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Rule Change Benefits Brokers-in-Charge

To expand real estate educational opportunities for persons serving as brokers-in-charge of real estate offices and to better assure that a cadre of qualified individuals is available to serve as brokers-in-charge, the Real Estate Commission recently amended its rules to enable brokers to become “broker-in-charge eligible.”

Prior to the January 1 rule change, a broker-in-charge who had any “break in service,” that is, any period when he or she was not actively managing an office, would be required to satisfy the initial experience and education requirements when he or she was redesignated a broker-in-charge.  Under the new rule, however, a broker may become “broker-in-charge eligible” and may retain that status indefinitely, even during periods when he or she is not actively serving as broker-in-charge of a particular real estate office.

To become “broker-in-charge eligible,” a broker must either:

1. be designated on Commission records as a broker-in-charge as of January 1, 2008 and have satisfied all initial requirements to serve as a broker-in-charge; or

2. declare oneself a broker-in-charge on or after January 1, 2008 and satisfy the initial  experience and education requirements (2 years full-time brokerage experience and 12 hour Broker-in-Charge Course).

Once a broker has designated himself or herself as a broker-in-charge and satisfied the initial requirements, that broker may retain his or her broker-in-charge eligibility indefinitely thereafter by continually maintaining his or her broker license on active status and by taking the Broker-in-Charge Annual Review course each year beginning the license year after the license year when the broker was designated a broker-in-charge.  For example, a broker who declares himself or herself as a broker-in-charge in March 2008 will first be required to take the Broker-in-Charge Annual Review course during the July 2008-June 2009 license year and continuing each year thereafter.  A  broker’s “broker-in-charge eligibility” will be terminated if the broker does not complete the Broker-in-Charge Annual Review course (and the mandatory Real Estate Update course) each year or the broker loses his or her license for any reason, e.g., failure to renew, license suspended, etc..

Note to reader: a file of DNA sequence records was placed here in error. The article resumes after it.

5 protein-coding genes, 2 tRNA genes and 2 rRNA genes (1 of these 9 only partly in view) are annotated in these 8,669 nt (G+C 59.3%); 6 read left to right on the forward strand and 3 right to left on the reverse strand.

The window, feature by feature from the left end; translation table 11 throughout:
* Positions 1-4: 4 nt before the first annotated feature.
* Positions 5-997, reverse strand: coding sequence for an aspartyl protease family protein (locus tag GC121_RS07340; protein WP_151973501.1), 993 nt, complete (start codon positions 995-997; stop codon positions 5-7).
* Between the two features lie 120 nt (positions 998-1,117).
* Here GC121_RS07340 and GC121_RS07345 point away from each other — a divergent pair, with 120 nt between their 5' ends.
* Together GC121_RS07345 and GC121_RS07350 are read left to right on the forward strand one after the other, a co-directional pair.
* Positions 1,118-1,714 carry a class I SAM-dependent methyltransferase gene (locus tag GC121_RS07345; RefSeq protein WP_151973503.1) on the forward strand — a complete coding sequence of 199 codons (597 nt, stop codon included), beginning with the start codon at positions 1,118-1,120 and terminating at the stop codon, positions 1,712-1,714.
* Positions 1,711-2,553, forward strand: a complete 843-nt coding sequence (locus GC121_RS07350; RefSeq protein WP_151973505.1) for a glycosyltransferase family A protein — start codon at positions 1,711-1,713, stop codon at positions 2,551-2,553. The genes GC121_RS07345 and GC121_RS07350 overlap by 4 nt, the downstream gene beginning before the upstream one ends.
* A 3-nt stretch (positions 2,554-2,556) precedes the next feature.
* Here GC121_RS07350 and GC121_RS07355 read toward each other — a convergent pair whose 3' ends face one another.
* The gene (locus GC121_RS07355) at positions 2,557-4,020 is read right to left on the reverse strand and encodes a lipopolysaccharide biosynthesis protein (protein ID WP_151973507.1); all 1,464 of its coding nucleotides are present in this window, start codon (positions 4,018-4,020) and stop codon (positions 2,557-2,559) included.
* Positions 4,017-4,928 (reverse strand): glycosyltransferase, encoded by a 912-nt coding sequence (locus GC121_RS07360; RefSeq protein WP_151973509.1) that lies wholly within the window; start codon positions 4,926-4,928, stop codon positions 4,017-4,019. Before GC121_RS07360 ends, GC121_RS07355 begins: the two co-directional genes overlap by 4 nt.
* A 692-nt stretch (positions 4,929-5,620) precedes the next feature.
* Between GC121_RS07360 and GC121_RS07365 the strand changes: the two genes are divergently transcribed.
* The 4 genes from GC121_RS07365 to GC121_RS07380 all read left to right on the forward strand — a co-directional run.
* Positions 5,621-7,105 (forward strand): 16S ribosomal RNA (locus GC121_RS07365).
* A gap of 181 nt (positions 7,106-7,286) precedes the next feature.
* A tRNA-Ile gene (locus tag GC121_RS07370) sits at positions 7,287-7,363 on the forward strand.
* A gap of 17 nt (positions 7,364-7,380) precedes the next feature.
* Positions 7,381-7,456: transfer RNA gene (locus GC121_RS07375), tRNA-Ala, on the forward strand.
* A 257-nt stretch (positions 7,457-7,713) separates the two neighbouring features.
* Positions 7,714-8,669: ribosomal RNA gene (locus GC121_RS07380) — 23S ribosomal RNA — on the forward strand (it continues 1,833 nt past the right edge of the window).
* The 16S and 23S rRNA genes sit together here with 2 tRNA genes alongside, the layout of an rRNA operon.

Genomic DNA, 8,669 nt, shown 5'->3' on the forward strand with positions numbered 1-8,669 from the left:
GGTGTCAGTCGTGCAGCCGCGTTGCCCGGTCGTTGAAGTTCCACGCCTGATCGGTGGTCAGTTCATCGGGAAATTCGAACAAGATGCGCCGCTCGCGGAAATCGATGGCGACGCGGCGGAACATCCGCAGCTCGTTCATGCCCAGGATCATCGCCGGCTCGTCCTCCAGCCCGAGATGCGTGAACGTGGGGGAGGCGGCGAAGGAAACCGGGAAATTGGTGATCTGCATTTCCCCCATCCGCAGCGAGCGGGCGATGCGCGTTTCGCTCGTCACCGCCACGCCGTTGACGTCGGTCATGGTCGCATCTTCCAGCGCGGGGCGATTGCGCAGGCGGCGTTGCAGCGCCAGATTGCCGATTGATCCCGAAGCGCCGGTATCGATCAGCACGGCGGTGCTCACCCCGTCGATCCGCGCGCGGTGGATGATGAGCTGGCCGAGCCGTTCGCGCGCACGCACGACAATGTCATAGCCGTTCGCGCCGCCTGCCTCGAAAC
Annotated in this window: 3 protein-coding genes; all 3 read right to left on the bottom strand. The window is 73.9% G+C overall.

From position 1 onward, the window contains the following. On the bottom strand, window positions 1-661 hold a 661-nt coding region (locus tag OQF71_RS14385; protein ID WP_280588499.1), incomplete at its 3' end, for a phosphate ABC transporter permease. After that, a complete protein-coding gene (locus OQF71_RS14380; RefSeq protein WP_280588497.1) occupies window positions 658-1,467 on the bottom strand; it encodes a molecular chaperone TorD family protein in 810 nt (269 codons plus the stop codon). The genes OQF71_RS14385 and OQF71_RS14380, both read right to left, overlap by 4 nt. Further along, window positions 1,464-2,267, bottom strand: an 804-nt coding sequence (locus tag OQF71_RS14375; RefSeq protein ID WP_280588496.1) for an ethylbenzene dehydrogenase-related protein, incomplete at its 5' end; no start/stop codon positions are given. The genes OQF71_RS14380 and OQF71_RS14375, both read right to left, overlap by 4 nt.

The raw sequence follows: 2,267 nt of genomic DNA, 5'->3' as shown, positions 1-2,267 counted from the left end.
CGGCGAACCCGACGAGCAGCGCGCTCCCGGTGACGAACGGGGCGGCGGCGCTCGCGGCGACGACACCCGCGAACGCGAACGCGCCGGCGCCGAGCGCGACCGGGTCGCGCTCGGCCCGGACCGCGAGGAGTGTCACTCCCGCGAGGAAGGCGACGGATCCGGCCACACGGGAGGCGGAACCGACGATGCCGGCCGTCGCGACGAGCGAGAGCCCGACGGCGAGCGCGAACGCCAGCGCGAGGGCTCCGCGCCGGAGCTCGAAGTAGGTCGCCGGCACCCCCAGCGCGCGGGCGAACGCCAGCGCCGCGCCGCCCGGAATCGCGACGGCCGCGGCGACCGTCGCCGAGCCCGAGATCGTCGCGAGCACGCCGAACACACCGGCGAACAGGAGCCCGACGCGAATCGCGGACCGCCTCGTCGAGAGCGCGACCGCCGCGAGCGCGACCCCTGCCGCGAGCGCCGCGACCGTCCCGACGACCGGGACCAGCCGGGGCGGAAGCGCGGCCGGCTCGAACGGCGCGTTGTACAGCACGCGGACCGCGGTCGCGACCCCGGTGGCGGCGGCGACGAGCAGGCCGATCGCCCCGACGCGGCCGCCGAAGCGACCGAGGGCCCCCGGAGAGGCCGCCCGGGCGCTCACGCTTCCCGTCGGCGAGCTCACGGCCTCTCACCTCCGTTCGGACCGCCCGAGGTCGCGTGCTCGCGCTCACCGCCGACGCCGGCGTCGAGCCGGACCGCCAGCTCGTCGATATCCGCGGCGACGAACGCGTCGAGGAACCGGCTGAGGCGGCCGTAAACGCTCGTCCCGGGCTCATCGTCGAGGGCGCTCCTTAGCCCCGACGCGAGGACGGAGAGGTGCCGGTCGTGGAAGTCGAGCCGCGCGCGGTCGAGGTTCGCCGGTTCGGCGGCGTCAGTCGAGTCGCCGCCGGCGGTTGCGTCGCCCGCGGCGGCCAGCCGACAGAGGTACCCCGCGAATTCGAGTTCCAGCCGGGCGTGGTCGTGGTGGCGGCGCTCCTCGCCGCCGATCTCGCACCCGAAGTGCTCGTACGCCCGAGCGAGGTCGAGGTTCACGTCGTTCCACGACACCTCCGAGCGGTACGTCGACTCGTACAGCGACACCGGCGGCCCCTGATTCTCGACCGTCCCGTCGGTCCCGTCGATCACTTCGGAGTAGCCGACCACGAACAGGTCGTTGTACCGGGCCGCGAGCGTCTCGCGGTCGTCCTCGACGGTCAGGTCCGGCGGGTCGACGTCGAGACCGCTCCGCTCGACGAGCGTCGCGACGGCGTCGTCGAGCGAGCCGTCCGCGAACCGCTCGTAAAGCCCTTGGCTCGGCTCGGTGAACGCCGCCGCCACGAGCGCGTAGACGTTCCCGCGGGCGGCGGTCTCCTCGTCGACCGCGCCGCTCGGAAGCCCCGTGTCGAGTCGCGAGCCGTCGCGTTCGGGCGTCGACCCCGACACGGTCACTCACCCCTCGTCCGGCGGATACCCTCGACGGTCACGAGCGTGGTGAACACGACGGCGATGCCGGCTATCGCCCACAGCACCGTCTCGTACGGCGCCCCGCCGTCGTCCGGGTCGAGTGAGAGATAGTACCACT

If your broker-in-charge eligibility is terminated, then to be redesignated a broker-in-charge you must:

1. have an active license and demonstrate that you have at least two years full-time (or equivalent part-time) real estate brokerage experience within the past five years;

2. take the 12-hour Broker-in-Charge Course (or, if you have taken the 12-hour Broker-in-Charge Course within the past three years, you may instead take the 4 hour Broker-in-Charge Annual Review Course); and

3. submit a properly completed Broker-in-Charge Declaration form to the Commission.

However, so long as a broker remains “broker-in-charge eligible,” he or she may have periods when he or she is not actively managing an office, but may then be redeclared broker-in-charge of a particular office by simply submitting a properly completed Broker-in-Charge Declaration form to the Commission and will not be required to take the 12-hour Broker-in-Charge Course.

Brokers-in-charge who neither live in North Carolina nor manage an office located within North Carolina are not required to take any of the special broker-in-charge education.  However, if such a broker-in-charge subsequently moves to North Carolina or becomes broker-in-charge of an office in North Carolina, then he or she will be required to take the special broker-in-charge education.

This article came from the January 2008-Vol38-3 edition of the bulletin.